Thank god we’re in Pragati Maidan again, say WIFW designers

October 24th, 2009 - 5:02 pm ICT by IANS  

New Delhi, Oct 24 (IANS) Fashion designers at the Wills Lifestyle India Fashion Week (WIFW) are heaving a sigh of relief as the venue has been shifted back to the “good old and practical” Pragati Maidan for the 14th edition.
The last edition was held at the Eros Intercontinental Hotel at Nehru Place to add a dash of luxury and to cater for “clean washrooms” for the international buyers at the event, Fashion Design Council of India (FDCI) president Sunil Sethi had told IANS.

But the multi-level set up at the hotel and lack of elevators did not go down well with either the designers or the buyers.

Fashion designer Kavita Bhartiya is visibly happy with the arrangements in this edition as she was spotted decorating and setting up her stall.

“Thank god we’re back at Pragati Maidan. We are so used to this place - it’s definitely more spacious. That hotel concept was awful, it was really horrible,” she told IANS.

According to Nandita of designer duo Hemant-Nandita, the present venue exudes more professionalism.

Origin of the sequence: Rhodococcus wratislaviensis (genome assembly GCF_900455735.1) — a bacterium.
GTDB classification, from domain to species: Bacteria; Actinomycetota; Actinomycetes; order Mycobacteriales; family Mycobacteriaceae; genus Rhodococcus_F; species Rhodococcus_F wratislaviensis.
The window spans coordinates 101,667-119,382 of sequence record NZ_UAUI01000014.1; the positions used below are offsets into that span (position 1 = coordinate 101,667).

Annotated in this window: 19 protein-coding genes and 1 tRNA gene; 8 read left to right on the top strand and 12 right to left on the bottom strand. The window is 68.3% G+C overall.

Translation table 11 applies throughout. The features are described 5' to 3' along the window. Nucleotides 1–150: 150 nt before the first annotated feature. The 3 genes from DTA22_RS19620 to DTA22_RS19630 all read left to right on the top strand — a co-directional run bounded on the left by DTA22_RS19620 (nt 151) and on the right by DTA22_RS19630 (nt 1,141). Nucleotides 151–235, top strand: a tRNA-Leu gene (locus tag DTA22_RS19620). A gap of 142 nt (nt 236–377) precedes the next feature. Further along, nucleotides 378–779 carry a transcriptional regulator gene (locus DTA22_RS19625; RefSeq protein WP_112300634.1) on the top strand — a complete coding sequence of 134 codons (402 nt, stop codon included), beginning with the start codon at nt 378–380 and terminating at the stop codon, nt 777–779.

“This place is professional. I am glad that the exhibition area is one huge hall where the buyers can see every designer’s outfits in one go rather than going to different rooms which was the case in the hotel last time. I think it is very well organised this time,” she said.

There’s also young fashion designer Nida Mahmood who feels the event will be more business-oriented this season.

She said: “I agree that the Eros Intercontinental hotel offered more luxury in the sense that we had attached bathrooms to our stalls, but at the end of the day, it was all very chaotic. Going up and down the packed elevators was a pain. Whereas, here, I feel there is so much space and since all designers are exhibiting at a specific area, it will be a more business oriented event.”

Leena Singh of Ashima-Leena duo agrees. She had a query from a London-based buyer at 10 a.m. on the first day itself, owing to the visibility of each designer’s creations on a common platform.

Mahmood is also appreciative of the artistic installations that have been put up in and around the venue.

While there is a large cube of lights at one place, there is a metal figure of a man with a sewing machine at another. There are also enough seats as well as two separate exhibition areas for clothes and accessories, unlike in previous editions.

“The installations are really nice this time. It’s nice that clothes and accessories have been given a different space. It looks nice and well spread out,” she said.

WIFW is being held here Oct 24-28. A total of 110 designers and 175 buyers are participating in the event.

While 70 out of 110 designers have put up their stalls, the rest will showcase their collections on the ramp.

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